Donuts to dollars: Dunkin' Brands' sweet expansion
The company plans to more than double its number of outlets over next 20 years. Baskin Robbins expands in Asia.
By Suzanne McGee, The Fiscal Times
Coffee addicts and policemen in quest of a donut fix in the Northeast are familiar with Dunkin' Donuts because that's where most of the chain's 7,000 U.S. outlets are.
Now, six months after its IPO, parent company Dunkin’ Brands Group (DNKN) has announced plans for a vast, long-term expansion. The company will more than double its number of locations over the next two decades, taking it into regions of the country where it isn’t currently a force. That will mean going head to head with Starbucks (SBUX), of course, but that doesn’t seem to deter Dunkin’ Brands’ management team. After all, fans of its coffee and donuts in Seattle -- Starbuck's backyard -- took to Twitter on Thursday to plead with Dunkin’ Donuts to open up shop in the Emerald City. (The last outlet was shuttered a decade ago.) As one Tweeter put it, "Seattle is waiting for their Dunkin' Donuts. WHERE ARE THEY?"
For investors, the bigger question is what this expansion plan will mean for earnings. The company has wrestled with higher commodity costs this year at both Dunkin’ Donuts and Baskin Robbins, its ice cream retailing division. Now there is a plan to tackle that as well: Dunkin' Brands signed an agreement that makes National DCP, its franchisee-owned cooperative, the exclusive supply-chain provider. While the company can't control the cost of coffee beans, this will help by putting all franchisees on the same platform and ensure uniform costs.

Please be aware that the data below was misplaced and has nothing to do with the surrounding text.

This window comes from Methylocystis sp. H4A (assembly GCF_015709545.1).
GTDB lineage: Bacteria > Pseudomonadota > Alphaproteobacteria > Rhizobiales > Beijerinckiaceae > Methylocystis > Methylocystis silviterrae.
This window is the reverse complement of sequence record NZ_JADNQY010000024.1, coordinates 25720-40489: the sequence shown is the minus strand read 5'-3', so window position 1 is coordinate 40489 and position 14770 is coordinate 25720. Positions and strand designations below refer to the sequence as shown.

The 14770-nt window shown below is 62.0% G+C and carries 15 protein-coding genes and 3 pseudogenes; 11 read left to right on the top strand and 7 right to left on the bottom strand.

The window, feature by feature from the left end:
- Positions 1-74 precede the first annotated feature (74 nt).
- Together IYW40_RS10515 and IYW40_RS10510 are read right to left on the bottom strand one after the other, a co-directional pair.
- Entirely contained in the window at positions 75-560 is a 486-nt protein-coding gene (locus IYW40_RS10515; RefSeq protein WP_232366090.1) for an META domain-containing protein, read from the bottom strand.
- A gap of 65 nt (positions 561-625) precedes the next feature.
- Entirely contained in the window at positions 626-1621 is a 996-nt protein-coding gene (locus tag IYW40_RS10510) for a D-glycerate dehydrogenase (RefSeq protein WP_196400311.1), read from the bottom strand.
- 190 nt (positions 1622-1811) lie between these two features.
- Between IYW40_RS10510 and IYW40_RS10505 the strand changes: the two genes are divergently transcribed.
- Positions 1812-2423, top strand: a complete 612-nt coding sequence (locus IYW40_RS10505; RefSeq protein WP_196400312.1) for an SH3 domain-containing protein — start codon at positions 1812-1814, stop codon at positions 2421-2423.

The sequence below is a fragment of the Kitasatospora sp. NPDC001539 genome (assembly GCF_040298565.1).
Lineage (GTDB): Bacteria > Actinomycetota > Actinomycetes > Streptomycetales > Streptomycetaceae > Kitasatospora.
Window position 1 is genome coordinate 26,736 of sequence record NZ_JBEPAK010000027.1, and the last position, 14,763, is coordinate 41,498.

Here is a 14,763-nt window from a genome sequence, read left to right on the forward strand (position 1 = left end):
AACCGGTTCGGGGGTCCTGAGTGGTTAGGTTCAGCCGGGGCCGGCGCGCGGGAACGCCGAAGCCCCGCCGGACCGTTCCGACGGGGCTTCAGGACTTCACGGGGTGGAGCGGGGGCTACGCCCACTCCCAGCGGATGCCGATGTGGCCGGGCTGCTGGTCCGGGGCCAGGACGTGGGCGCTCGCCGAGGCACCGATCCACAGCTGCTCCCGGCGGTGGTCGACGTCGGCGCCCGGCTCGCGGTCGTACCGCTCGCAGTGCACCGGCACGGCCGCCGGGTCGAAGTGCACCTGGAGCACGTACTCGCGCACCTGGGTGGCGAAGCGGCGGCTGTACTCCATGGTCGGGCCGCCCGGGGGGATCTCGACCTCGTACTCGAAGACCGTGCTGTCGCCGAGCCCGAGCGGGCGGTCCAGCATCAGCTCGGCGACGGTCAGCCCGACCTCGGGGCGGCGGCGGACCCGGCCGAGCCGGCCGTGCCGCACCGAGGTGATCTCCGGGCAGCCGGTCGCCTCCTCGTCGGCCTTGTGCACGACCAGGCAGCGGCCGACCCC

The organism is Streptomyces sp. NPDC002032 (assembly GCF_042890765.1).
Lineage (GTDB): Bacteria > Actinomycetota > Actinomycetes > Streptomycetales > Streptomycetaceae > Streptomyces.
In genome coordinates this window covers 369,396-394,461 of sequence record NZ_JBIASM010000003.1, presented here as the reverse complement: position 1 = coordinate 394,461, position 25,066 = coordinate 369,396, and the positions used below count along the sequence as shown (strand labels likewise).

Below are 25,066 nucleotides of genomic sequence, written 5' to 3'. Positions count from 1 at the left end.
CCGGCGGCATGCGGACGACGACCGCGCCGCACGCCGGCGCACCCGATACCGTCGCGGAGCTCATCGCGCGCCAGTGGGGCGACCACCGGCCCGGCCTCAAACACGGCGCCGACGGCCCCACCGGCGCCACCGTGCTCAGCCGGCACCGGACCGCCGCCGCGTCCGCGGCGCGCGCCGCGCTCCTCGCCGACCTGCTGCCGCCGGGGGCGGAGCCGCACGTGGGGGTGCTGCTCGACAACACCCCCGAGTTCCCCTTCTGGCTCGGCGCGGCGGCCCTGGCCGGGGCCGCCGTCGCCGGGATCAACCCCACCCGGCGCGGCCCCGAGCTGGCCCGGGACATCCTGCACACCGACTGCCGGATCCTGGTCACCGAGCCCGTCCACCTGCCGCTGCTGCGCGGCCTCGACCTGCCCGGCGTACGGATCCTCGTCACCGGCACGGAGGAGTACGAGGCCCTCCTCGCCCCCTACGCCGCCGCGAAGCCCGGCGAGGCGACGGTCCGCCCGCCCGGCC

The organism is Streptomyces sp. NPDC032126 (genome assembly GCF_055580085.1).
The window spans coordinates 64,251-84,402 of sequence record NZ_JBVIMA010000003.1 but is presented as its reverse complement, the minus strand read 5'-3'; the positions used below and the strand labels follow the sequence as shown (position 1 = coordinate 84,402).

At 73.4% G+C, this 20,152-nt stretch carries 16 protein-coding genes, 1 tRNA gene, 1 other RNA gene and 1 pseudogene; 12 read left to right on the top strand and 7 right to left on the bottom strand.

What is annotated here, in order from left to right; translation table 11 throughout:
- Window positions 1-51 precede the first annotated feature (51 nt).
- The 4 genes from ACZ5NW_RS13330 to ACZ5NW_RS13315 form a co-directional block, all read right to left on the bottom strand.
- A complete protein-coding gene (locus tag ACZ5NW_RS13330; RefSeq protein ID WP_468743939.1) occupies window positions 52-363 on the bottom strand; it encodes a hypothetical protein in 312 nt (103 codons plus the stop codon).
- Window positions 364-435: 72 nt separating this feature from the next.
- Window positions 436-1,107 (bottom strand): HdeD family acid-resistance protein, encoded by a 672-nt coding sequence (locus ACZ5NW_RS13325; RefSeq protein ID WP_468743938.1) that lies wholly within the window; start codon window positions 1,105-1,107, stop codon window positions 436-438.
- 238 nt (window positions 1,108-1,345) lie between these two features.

Despite solid revenues, Dunkin’ Brands has disappointed investors when it comes to earnings, partly due to the costs of retiring some debt, expenses related to its IPO, and issues related to raw materials costs. Investors have so far been willing to give the company the benefit of the doubt -- the stock trades well above its IPO price of $19 a share, closing Thursday at $25.19. Still, that price is well below the highs of summer and early autumn, during which time the stock traded close to $30; it retreated after a sale of stock last fall by the giant private equity firms that still control the firm (including the Carlyle Group.)
But analysts who believed the stock was overpriced after its post-IPO surge are now warming up to Dunkin’ Brands once more. Goldman Sachs boosted its rating to “neutral” from “sell,” Raymond James raised the stock to “outperform” from “market perform,” while Jefferies just initiated coverage with a “buy” rating.
And Dunkin’ Brands isn’t confining its expansion plans to the United States. As has become clear from Starbucks’s experience, global growth is likely to outstrip what the company can generate at home. Baskin Robbins announced Thursday that it reached a licensing agreement with a Vietnamese company under which 50 new outlets will open across Vietnam in the next few years. The first three will open their doors in Ho Chi Minh City this week, according to media reports.
Next time you stop by a Dunkin’ Donuts outlet to grab a cup of coffee, you might want to spend the time it takes you to drink it pondering whether this might be an opportunity to snap up a strong brand at what some analysts still believe is a discount.
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